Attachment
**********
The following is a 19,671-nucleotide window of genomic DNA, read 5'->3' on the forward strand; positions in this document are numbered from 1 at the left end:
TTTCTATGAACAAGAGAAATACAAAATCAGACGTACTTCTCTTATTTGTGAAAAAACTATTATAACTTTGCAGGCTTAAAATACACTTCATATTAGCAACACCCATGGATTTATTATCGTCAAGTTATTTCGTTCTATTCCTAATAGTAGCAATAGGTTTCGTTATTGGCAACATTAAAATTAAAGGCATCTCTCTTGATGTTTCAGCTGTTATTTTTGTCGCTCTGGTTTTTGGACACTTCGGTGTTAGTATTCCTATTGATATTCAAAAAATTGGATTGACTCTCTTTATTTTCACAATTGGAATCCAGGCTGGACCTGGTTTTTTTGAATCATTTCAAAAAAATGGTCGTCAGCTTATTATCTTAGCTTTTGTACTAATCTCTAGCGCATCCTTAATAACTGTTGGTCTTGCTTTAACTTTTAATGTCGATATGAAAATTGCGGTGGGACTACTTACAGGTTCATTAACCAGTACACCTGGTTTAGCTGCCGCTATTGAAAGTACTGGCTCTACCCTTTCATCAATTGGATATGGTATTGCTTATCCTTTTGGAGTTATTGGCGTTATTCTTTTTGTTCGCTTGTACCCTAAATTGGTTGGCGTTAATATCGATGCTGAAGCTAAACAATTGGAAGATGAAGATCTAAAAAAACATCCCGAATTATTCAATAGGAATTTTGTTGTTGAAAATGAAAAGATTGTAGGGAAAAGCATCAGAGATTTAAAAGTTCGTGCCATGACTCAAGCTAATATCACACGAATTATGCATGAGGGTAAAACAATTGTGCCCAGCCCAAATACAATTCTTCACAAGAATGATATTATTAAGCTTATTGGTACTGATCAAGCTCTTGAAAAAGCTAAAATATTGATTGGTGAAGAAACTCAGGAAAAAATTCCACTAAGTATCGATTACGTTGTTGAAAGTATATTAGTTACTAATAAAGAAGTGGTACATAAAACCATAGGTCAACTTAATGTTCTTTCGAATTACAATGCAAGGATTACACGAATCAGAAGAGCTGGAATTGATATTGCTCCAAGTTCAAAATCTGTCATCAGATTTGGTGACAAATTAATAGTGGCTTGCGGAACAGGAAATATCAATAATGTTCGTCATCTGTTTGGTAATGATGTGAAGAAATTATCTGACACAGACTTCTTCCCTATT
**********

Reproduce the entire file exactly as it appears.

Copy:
The following is a 19,671-nucleotide window of genomic DNA, read 5'->3' on the forward strand; positions in this document are numbered from 1 at the left end:
TTTCTATGAACAAGAGAAATACAAAATCAGACGTACTTCTCTTATTTGTGAAAAAACTATTATAACTTTGCAGGCTTAAAATACACTTCATATTAGCAACACCCATGGATTTATTATCGTCAAGTTATTTCGTTCTATTCCTAATAGTAGCAATAGGTTTCGTTATTGGCAACATTAAAATTAAAGGCATCTCTCTTGATGTTTCAGCTGTTATTTTTGTCGCTCTGGTTTTTGGACACTTCGGTGTTAGTATTCCTATTGATATTCAAAAAATTGGATTGACTCTCTTTATTTTCACAATTGGAATCCAGGCTGGACCTGGTTTTTTTGAATCATTTCAAAAAAATGGTCGTCAGCTTATTATCTTAGCTTTTGTACTAATCTCTAGCGCATCCTTAATAACTGTTGGTCTTGCTTTAACTTTTAATGTCGATATGAAAATTGCGGTGGGACTACTTACAGGTTCATTAACCAGTACACCTGGTTTAGCTGCCGCTATTGAAAGTACTGGCTCTACCCTTTCATCAATTGGATATGGTATTGCTTATCCTTTTGGAGTTATTGGCGTTATTCTTTTTGTTCGCTTGTACCCTAAATTGGTTGGCGTTAATATCGATGCTGAAGCTAAACAATTGGAAGATGAAGATCTAAAAAAACATCCCGAATTATTCAATAGGAATTTTGTTGTTGAAAATGAAAAGATTGTAGGGAAAAGCATCAGAGATTTAAAAGTTCGTGCCATGACTCAAGCTAATATCACACGAATTATGCATGAGGGTAAAACAATTGTGCCCAGCCCAAATACAATTCTTCACAAGAATGATATTATTAAGCTTATTGGTACTGATCAAGCTCTTGAAAAAGCTAAAATATTGATTGGTGAAGAAACTCAGGAAAAAATTCCACTAAGTATCGATTACGTTGTTGAAAGTATATTAGTTACTAATAAAGAAGTGGTACATAAAACCATAGGTCAACTTAATGTTCTTTCGAATTACAATGCAAGGATTACACGAATCAGAAGAGCTGGAATTGATATTGCTCCAAGTTCAAAATCTGTCATCAGATTTGGTGACAAATTAATAGTGGCTTGCGGAACAGGAAATATCAATAATGTTCGTCATCTGTTTGGTAATGATGTGAAGAAATTATCTGACACAGACTTCTTCCCTATT